1:00PM – Another thing I expected was that there would be a lot of downtime during a Big Day. That never happened for us. We barely managed to create and choke down sandwiches in the parking lot before getting back to business. As we all scope the shallow marsh, I find myself humbled by the tremendous talent assembled for this competition. Team after team displays incredible patience and perceptiveness in delving the clandestine diversity in a flock of ducks. Sure, they all look like Mallards from a distance, but with enough effort, one might tease out a Redhead here or a wigeon there. We do very well on ducks but so, it seems, does everybody else.
2:30PM – By this time, we’ve scored lots of sandpipers along with a very special target bird. The Greater White-fronted Goose that tarried here a couple of weeks back when I attained my first Sandhill Cranes would be a life bird for Will and an ABA lifer for Corey. Luckily for both posterity and our day lists, this wild goose chase ended successfully. As a bonus, the pair of cranes treated us to a fortuitous flyover. If I recall correctly, Jory burst out into song at the sight. We picked up a much-needed boost from those birds!
4:00PM – We lost a lot of time turning in our paperwork at the last minute. In addition, calamity befell Corey, though the tale of it is not mine to tell. But with only a few practical hours of birding left, it was time to really work for passerines.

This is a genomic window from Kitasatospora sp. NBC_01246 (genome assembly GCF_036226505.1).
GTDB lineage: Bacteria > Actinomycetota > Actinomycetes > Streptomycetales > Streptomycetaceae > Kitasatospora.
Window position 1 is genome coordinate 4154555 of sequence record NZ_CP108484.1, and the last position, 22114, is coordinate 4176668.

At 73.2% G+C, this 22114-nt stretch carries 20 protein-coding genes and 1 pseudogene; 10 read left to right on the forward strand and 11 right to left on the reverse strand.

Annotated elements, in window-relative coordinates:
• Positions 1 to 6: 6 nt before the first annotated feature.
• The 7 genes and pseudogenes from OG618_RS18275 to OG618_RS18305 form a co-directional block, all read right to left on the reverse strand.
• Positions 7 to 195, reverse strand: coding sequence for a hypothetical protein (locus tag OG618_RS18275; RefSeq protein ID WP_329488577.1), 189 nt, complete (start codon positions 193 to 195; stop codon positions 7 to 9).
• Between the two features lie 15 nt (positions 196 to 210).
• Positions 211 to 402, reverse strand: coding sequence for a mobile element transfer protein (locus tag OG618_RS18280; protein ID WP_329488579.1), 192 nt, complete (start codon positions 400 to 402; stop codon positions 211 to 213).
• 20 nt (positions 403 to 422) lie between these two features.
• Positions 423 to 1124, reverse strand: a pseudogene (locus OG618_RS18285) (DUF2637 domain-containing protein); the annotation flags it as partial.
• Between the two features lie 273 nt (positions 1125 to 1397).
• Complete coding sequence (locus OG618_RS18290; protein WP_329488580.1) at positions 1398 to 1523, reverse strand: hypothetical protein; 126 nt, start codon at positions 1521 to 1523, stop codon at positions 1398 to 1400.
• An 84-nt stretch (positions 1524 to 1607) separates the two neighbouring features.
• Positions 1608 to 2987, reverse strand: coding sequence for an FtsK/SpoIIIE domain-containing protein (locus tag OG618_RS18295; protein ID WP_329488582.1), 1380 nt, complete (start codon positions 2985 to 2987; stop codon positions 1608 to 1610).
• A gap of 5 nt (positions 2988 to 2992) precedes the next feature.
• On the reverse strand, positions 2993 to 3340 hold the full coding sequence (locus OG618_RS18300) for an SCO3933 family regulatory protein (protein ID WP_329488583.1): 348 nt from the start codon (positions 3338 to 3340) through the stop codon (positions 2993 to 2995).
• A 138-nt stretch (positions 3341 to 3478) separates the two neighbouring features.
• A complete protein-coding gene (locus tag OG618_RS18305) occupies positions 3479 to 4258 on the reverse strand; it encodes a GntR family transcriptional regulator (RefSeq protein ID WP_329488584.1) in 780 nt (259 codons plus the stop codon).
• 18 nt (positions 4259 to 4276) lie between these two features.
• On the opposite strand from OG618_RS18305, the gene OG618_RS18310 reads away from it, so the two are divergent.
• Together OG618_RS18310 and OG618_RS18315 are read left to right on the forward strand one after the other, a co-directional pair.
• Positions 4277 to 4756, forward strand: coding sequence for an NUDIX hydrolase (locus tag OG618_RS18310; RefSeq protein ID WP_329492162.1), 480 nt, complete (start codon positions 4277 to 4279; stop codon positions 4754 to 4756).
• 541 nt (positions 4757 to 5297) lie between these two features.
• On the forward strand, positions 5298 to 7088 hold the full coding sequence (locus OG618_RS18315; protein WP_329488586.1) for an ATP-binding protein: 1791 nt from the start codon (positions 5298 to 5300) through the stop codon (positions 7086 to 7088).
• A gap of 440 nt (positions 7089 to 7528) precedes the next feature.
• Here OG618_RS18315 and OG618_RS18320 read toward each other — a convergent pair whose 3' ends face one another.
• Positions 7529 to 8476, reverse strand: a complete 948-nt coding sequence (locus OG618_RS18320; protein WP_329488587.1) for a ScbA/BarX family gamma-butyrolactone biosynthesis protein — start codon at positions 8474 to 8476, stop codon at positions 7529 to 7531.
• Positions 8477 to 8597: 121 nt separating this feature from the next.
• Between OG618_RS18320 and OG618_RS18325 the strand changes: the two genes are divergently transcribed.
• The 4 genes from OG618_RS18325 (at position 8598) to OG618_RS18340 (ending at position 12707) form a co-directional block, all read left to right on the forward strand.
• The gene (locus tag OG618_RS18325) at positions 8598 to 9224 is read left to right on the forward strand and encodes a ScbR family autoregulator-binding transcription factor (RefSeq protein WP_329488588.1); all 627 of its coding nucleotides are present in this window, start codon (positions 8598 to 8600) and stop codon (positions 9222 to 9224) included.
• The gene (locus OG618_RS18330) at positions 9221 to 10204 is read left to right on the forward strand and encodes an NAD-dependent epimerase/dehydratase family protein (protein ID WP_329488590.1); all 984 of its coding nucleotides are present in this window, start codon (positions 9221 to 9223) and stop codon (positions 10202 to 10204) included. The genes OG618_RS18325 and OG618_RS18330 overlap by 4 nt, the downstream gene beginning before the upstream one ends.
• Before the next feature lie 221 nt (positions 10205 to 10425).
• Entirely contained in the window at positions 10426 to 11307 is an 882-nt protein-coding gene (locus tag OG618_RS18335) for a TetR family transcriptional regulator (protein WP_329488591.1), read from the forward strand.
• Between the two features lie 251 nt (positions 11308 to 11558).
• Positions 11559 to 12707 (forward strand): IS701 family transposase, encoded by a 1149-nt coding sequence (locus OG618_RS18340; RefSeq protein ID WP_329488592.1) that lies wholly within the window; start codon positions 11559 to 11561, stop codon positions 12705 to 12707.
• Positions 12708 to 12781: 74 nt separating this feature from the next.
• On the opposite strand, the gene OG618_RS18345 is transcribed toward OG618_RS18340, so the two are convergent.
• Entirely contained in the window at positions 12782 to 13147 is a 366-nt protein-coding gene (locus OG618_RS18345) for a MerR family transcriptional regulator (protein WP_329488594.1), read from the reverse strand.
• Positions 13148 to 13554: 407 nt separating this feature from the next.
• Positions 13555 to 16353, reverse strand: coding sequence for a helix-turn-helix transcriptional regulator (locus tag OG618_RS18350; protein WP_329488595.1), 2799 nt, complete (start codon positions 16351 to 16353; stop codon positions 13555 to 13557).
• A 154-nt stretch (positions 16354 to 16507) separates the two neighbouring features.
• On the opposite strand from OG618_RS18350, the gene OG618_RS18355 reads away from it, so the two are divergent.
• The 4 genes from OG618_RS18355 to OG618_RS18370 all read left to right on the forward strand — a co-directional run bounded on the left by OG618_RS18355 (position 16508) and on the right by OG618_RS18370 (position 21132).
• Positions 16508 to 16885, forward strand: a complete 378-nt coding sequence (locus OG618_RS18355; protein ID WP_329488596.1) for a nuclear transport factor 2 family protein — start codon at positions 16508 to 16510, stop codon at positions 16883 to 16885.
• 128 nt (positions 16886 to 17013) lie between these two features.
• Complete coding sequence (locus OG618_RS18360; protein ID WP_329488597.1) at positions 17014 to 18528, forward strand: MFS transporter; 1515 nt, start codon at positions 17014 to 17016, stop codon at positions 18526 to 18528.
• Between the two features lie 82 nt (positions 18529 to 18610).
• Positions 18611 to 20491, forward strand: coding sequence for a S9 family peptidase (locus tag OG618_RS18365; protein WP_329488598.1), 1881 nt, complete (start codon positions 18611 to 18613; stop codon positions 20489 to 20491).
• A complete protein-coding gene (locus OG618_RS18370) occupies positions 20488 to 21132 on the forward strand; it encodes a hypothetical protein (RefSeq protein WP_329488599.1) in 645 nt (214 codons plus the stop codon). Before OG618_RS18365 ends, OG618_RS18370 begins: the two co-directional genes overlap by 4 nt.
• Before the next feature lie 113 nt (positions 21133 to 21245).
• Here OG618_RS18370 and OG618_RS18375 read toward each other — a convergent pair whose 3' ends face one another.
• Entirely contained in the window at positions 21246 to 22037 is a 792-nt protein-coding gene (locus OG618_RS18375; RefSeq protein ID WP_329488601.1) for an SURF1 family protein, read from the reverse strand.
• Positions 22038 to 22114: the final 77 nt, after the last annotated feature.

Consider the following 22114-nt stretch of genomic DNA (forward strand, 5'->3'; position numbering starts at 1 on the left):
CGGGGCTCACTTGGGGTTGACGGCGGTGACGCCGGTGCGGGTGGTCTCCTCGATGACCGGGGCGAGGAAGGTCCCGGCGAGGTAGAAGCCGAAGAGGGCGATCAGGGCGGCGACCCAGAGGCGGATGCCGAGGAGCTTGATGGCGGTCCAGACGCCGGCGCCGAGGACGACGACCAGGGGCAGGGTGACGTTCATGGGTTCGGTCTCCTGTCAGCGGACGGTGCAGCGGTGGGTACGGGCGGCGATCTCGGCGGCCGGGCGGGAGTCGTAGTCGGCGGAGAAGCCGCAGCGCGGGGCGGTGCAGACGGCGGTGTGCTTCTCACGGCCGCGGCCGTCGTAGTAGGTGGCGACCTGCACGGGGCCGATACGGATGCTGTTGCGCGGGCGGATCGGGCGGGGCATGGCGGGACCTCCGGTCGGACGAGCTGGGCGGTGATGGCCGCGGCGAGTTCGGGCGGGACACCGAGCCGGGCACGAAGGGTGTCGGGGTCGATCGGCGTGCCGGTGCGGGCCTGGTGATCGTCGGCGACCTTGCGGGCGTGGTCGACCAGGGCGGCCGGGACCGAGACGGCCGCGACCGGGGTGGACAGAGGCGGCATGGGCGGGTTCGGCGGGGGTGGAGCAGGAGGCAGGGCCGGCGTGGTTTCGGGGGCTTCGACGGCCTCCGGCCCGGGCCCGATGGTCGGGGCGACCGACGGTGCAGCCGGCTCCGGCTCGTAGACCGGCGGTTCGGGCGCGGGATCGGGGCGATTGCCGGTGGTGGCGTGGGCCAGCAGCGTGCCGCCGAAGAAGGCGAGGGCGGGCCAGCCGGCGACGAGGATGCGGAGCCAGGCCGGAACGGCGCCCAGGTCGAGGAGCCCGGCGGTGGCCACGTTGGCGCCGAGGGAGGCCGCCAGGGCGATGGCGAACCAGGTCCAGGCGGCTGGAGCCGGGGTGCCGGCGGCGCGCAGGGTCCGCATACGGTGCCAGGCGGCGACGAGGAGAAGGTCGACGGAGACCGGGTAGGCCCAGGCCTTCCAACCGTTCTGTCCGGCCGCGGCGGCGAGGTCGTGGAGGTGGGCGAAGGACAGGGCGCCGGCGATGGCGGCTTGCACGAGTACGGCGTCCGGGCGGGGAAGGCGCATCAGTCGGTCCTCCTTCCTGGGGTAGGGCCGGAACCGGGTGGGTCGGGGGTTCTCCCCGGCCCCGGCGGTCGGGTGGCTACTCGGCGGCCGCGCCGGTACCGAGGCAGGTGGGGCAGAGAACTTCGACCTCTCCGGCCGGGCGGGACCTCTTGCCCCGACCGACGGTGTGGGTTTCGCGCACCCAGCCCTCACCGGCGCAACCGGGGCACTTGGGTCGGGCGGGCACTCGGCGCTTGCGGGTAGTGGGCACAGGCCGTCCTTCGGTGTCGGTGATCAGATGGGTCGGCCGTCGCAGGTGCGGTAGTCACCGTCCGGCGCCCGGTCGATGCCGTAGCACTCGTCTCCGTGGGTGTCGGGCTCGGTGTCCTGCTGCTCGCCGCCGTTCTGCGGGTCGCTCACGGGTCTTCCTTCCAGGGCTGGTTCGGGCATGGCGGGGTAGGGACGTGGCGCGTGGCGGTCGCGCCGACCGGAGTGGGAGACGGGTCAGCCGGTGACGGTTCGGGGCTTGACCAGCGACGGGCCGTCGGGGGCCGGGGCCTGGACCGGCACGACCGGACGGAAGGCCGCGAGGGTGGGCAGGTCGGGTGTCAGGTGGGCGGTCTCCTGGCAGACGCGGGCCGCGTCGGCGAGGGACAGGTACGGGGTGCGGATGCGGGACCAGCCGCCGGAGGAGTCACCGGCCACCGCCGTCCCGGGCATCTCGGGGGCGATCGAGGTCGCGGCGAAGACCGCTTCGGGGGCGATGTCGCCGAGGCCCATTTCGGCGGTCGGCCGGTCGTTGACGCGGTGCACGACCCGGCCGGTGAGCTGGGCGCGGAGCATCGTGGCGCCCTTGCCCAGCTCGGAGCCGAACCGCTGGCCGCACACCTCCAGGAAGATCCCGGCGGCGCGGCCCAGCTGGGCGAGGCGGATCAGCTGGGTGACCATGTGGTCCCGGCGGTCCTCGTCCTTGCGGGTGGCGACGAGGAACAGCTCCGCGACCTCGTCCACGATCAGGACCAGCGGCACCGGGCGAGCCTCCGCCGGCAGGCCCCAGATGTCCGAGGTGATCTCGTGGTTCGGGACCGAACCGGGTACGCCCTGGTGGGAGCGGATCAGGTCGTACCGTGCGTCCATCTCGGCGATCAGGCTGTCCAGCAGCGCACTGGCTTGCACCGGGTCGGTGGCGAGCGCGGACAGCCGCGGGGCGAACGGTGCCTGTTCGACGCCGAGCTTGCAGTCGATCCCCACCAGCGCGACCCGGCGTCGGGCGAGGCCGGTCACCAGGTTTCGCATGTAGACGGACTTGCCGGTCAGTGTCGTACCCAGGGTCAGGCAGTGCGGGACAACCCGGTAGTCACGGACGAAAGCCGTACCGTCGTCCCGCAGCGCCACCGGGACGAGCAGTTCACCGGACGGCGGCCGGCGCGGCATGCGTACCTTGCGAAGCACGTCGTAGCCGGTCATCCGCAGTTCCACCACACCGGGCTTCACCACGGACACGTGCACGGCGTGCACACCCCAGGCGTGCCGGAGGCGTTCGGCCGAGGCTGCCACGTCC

5:30PM – Really working for passerines didn’t exactly work. Esker Brook was deathly still. With only a Magnolia Warbler to show for our painstaking efforts, our fourth and final warbler species of the day, we were faced with the harsh reality that we very well might not be breaking double digits. Call it desperation or iron will, but we abort our songbird attempts and scramble for shorebirds, waterfowl, and raptors.
6:00PM – Did we really go all day without seeing an Osprey? At Montezuma?!? There’s an Osprey on this year’s Muckrace t-shirt but apparently none over Montezuma.
6:30PM – The American Golden Plovers were a special treat during the morning hours. Now we’re back in Savannah desperately trying to turn one into a Black-bellied Plover. Despite Corey’s assertion that, by the law of averages, at least one of the six juveniles we’re scanning is a black-belly, they all come up golden.
6:45PM – Stalled at 99, we return to a previously productive pool to scan for dowitchers. They didn’t turn up but species #100 did fly overhead. I have never been so elated to observe Common Grackles in all my life!
7:30PM – Other teams turned us on to the entirely unexpected Red Knot at the Montezuma Audubon Center so, with 30 minutes to spare, we swept that along with a welcome Black-bellied Plover. After this, we immediately fled from the ravenous mosquitoes, official checklist in hand, to the safety of the Audubon Center. 23 hours and 30 minutes after we began, it was all over but the counting.
How did the 10,000 Birds Butcher Birders fare? Well, we didn’t win, as our 102 species was at least two migrant passerine flocks shy of the victorious tally of 130 species. However, we certainly didn’t embarrass ourselves. For first time Muckracers, our count was respectable. More important, our team held together admirably under pressure. Corey, Jory, and Will were sterling teammates in the face of some of the worst fall warbler conditions conceivable. It’s also worth noting how sporting many of the other teams were in sharing news and sightings. I’ve heard Big Days can be cutthroat but this crowd was clearly connected by a love of birds more enduring than a single day’s effort. Special thanks go to my fun new friends from the Rochester Birding Association team and John Ballou of the Three Two Muckateers. All in all, this was a brilliant day that we Butcher Birders can’t wait to surpass next year.
And now to sleep!